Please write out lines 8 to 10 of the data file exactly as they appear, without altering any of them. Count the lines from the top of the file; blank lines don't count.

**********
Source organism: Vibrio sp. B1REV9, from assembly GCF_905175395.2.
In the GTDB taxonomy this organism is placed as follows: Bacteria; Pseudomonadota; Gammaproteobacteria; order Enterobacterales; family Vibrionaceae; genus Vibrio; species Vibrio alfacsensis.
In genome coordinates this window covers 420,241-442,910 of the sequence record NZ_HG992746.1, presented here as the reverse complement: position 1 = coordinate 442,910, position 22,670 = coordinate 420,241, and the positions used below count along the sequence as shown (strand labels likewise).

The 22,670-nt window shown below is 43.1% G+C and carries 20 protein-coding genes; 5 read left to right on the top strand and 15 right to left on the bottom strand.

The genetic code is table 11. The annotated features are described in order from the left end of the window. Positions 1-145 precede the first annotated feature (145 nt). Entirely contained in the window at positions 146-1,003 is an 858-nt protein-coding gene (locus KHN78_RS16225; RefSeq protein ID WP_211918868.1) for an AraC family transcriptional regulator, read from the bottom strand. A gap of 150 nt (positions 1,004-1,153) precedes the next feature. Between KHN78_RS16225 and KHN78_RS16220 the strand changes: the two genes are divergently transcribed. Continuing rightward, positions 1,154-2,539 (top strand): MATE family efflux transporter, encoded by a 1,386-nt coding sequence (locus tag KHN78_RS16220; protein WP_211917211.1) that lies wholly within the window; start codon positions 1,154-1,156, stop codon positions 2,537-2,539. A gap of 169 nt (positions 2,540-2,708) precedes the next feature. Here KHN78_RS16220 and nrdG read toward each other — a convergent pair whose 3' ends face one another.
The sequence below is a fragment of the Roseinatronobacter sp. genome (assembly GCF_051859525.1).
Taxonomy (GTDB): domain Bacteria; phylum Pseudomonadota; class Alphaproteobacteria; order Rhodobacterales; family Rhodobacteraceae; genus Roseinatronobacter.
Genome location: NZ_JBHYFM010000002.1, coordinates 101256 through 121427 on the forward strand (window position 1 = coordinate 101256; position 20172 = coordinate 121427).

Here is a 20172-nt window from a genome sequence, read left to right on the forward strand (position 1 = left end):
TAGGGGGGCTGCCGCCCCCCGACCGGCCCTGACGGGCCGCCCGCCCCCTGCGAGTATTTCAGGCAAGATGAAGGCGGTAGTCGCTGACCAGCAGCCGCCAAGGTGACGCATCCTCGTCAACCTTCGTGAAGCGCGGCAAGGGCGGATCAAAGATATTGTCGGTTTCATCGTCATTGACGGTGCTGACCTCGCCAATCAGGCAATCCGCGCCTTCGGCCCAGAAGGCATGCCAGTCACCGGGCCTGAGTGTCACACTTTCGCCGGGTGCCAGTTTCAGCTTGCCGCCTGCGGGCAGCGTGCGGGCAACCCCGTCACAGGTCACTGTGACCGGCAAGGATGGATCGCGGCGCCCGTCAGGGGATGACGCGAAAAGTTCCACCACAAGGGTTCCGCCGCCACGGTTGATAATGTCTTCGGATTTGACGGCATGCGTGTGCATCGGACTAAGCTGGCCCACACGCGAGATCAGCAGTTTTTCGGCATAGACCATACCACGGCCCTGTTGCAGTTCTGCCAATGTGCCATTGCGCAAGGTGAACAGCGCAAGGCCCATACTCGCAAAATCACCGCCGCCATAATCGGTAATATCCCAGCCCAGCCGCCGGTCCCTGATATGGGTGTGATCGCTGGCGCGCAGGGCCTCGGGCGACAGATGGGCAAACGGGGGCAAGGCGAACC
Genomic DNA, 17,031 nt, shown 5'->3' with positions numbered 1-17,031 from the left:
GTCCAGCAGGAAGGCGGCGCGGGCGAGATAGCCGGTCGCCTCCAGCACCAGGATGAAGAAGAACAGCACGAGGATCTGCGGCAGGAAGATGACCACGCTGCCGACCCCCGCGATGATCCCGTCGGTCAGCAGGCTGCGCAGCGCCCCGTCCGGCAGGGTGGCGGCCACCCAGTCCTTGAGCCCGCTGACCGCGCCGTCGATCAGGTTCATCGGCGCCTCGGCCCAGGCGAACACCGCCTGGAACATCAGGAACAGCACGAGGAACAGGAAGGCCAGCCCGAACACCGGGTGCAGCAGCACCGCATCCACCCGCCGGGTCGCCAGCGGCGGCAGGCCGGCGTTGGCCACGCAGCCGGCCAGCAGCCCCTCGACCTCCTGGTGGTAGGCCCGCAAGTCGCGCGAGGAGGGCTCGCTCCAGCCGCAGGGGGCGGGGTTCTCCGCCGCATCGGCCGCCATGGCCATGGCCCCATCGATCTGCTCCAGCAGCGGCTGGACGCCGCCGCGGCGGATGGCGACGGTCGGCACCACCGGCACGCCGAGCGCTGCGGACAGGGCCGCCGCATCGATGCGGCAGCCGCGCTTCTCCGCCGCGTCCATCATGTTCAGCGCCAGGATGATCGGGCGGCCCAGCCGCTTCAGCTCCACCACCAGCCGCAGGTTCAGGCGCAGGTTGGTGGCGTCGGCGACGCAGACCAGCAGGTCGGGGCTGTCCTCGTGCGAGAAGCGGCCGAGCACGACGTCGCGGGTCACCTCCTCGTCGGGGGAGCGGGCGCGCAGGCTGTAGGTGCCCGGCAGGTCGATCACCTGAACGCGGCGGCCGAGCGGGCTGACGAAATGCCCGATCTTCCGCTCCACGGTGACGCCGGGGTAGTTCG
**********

Genome location: NZ_JBHYFM010000002.1, coordinates 101256 through 121427 on the forward strand (window position 1 = coordinate 101256; position 20172 = coordinate 121427).

Here is a 20172-nt window from a genome sequence, read left to right on the forward strand (position 1 = left end):
TAGGGGGGCTGCCGCCCCCCGACCGGCCCTGACGGGCCGCCCGCCCCCTGCGAGTATTTCAGGCAAGATGAAGGCGGTAGTCGCTGACCAGCAGCCGCCAAGGTGACGCATCCTCGTCAACCTTCGTGAAGCGCGGCAAGGGCGGATCAAAGATATTGTCGGTTTCATCGTCATTGACGGTGCTGACCTCGCCAATCAGGCAATCCGCGCCTTCGGCCCAGAAGGCATGCCAGTCACCGGGCCTGAGTGTCACACTTTCGCCGGGTGCCAGTTTCAGCTTGCCGCCTGCGGGCAGCGTGCGGGCAACCCCGTCACAGGTCACTGTGACCGGCAAGGATGGATCGCGGCGCCCGTCAGGGGATGACGCGAAAAGTTCCACCACAAGGGTTCCGCCGCCACGGTTGATAATGTCTTCGGATTTGACGGCATGCGTGTGCATCGGACTAAGCTGGCCCACACGCGAGATCAGCAGTTTTTCGGCATAGACCATACCACGGCCCTGTTGCAGTTCTGCCAATGTGCCATTGCGCAAGGTGAACAGCGCAAGGCCCATACTCGCAAAATCACCGCCGCCATAATCGGTAATATCCCAGCCCAGCCGCCGGTCCCTGATATGGGTGTGATCGCTGGCGCGCAGGGCCTCGGGCGACAGATGGGCAAACGGGGGCAAGGCGAACC